Surveillance strategies in the follow-up of melanoma patients: too much or not enough?

Journal Article (Journal Article)

BACKGROUND: After appropriate initial therapy for patients with stage II-III melanoma, there is no consensus regarding surveillance. Thus, follow-up is highly variable among institutions and individual providers. The National Comprehensive Cancer Network recommends routine clinical examination and consideration of imaging for stage IIB-IIIC every 3-12 mo with no distinction between stages. Detection of recurrence is important as novel systemic therapies and surgical resection of recurrence may provide survival benefits. METHODS: We retrospectively reviewed 369 patients with stage II and III melanoma treated at Ohio State University from 2009-2015, who underwent surgery as primary therapy. Two hundred forty-seven patients who were followed for a minimum of 6 mo after surgical resection to achieve no evidence of disease status (NED) were included in this analysis. One hundred twenty-two were lost to follow-up after surgery and were excluded. RESULTS: The rate of recurrence for stage IIA/IIB patients was 11% (14/125). Eleven of the 14 (79%) recurrences were detected by clinical symptoms or physical examination. Thirty-nine percent (49/125) of stage IIA or IIB patients were followed by clinical examination only, whereas 61% (76/125) were followed with at least two serial chest x-rays. The median time to first chest x-ray after NED status was 4.7 mo (n = 76), median time to second chest x-ray after NED status was 12.7 mo (n = 76), and 66% (50/76) continued to have additional serial chest x-rays. At median follow-up of 35 mo for the 125 patients with stage IIA/IIB, there was no difference in survival between those followed clinically (95% [95% CI: 0.88-0.99]) versus those followed with at least two serial x-rays (96% [95% CI: 0.89-0.98]). For stage IIC/IIIA-C patients, recurrence was detected in 23% (28/122) at median follow-up 31.2 mo. Fifty percent of recurrences were detected by imaging in asymptomatic patients, whereas 50% (14/28) had recurrence detected on imaging associated clinical findings. Eighty-seven percent (106/122) of stage IIC/IIIA-C patients were followed with at least two serial whole body positron emission tomography/computed tomography (CT) scans or whole body CT scans plus brain magnetic resonance imaging; median time between NED status and second scan was 10.3 mo. Of stage IIC/IIIA-C patients with recurrence, 57% (16/28) went on to surgical resection of the recurrence, whereas 11 (39%) patients received B-RAF inhibitor therapy, immune blockade therapy, or combination therapy. CONCLUSIONS: For stage IIA and IIB melanoma, surveillance chest x-rays did not improve survival compared to physical examination alone. However, for stage IIC and IIIA-C melanoma, where the recurrence rates are higher, routine whole body imaging detected 50% of recurrences leading to additional surgery and/or treatment with novel systemic therapies for the majority of patients. Detection of melanoma recurrence is important and specific substage should be used to stratify risk and define appropriate follow-up.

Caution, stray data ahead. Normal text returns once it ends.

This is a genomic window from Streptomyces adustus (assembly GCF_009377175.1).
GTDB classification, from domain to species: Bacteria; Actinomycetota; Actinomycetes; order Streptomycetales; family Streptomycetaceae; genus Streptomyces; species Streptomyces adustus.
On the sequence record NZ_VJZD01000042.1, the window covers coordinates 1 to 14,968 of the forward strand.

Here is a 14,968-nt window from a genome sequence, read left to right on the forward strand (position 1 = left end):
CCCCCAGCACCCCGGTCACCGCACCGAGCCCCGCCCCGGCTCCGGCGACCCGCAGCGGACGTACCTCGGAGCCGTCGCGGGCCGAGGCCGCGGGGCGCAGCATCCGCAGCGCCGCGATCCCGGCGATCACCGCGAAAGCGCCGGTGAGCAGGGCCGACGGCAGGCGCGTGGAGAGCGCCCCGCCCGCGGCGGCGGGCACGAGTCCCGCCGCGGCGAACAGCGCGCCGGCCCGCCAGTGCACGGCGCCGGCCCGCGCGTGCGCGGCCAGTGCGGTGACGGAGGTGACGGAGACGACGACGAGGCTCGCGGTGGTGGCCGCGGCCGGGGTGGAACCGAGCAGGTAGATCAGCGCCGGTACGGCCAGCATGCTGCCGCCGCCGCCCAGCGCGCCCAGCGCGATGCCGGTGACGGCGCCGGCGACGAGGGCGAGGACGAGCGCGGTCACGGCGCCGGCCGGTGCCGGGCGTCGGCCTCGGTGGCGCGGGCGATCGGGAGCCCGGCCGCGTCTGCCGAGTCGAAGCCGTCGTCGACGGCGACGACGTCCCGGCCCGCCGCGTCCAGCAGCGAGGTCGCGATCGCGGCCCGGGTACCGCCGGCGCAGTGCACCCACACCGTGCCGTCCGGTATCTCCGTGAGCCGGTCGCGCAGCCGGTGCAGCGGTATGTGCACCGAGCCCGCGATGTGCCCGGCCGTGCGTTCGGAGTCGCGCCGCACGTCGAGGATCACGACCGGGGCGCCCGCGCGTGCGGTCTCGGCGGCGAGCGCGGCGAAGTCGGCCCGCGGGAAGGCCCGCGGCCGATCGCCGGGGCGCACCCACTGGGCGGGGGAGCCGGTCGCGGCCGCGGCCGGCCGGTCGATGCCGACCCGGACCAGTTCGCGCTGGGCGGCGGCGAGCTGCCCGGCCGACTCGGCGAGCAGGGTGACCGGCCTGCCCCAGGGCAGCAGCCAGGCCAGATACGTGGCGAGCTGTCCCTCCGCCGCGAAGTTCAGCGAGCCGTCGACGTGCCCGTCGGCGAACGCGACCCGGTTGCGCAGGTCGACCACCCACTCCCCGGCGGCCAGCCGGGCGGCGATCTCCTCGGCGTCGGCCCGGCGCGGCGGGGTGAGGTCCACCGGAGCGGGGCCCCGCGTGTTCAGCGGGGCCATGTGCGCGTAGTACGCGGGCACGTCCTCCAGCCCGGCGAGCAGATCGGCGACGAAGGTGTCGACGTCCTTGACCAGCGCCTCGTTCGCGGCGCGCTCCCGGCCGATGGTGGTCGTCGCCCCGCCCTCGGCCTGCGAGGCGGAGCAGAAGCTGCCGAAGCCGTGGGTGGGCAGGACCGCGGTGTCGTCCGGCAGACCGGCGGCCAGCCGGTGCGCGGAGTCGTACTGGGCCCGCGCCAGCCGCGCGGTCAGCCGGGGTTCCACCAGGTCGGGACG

Full Text

Duke Authors

Cited Authors

  • Kurtz, J; Beasley, GM; Agnese, D; Kendra, K; Olencki, TE; Terando, A; Howard, JH

Published Date

  • June 15, 2017

Published In

Volume / Issue

  • 214 /

Start / End Page

  • 32 - 37

PubMed ID

  • 28624057

Electronic International Standard Serial Number (EISSN)

  • 1095-8673

Digital Object Identifier (DOI)

  • 10.1016/j.jss.2017.02.070


  • eng

Conference Location

  • United States